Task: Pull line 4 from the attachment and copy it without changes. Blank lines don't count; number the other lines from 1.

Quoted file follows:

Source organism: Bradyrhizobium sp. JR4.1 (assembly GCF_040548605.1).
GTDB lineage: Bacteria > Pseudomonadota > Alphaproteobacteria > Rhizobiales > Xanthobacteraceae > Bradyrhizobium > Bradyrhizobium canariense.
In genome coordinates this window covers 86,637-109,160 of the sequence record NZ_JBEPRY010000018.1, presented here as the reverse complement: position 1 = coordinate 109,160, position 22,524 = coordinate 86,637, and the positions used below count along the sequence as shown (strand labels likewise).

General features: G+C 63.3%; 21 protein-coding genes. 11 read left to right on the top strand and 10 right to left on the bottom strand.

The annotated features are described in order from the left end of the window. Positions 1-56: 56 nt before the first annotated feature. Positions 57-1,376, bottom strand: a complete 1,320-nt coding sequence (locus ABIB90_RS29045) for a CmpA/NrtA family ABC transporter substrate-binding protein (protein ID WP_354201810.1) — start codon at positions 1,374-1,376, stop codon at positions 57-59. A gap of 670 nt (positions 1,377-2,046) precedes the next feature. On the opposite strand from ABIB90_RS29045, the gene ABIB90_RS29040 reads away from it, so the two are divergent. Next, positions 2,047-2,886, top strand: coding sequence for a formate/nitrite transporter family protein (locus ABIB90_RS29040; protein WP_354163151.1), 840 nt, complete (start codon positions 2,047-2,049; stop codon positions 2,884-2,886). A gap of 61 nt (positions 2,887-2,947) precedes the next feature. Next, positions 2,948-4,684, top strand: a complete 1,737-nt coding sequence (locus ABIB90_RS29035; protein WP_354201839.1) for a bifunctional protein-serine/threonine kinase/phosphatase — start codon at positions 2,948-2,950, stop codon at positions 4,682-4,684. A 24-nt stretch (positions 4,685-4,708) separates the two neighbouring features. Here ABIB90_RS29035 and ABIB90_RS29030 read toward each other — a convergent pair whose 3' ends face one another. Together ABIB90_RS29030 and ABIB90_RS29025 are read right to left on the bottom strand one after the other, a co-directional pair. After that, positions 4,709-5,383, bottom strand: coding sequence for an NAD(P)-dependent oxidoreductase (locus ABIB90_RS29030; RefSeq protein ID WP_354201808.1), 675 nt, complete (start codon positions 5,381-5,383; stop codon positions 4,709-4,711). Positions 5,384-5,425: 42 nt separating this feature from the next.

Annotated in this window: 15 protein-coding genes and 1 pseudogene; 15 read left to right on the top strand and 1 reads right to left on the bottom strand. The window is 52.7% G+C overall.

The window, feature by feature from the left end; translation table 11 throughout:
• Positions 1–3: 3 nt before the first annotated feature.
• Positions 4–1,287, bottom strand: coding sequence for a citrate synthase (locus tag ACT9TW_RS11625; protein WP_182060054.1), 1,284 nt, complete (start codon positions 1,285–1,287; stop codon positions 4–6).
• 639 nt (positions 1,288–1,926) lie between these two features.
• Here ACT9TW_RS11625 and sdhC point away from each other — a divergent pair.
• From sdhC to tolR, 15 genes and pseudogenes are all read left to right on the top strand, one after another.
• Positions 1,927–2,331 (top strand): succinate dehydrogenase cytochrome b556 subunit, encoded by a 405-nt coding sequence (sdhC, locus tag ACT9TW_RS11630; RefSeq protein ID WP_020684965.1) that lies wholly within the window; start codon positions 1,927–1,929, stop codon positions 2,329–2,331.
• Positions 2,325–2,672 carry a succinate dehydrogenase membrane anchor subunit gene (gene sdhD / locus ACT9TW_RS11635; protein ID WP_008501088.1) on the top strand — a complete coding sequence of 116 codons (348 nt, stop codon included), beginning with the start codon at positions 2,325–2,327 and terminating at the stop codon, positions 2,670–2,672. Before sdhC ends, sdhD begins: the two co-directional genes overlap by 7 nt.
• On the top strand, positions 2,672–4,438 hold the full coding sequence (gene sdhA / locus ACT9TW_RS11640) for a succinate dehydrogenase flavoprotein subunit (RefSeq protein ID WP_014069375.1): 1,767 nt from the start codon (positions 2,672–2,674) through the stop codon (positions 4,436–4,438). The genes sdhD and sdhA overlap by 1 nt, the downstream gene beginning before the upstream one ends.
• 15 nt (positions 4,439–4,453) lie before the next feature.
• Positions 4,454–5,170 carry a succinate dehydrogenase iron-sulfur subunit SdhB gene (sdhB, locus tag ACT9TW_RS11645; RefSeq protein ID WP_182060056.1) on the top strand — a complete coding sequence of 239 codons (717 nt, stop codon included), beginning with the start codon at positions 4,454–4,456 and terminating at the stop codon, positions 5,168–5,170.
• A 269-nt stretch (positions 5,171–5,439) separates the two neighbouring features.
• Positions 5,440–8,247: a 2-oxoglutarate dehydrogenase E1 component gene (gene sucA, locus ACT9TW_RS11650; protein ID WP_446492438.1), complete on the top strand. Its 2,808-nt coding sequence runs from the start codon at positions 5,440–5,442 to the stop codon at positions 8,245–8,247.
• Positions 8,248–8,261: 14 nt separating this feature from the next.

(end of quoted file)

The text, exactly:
General features: G+C 63.3%; 21 protein-coding genes. 11 read left to right on the top strand and 10 right to left on the bottom strand.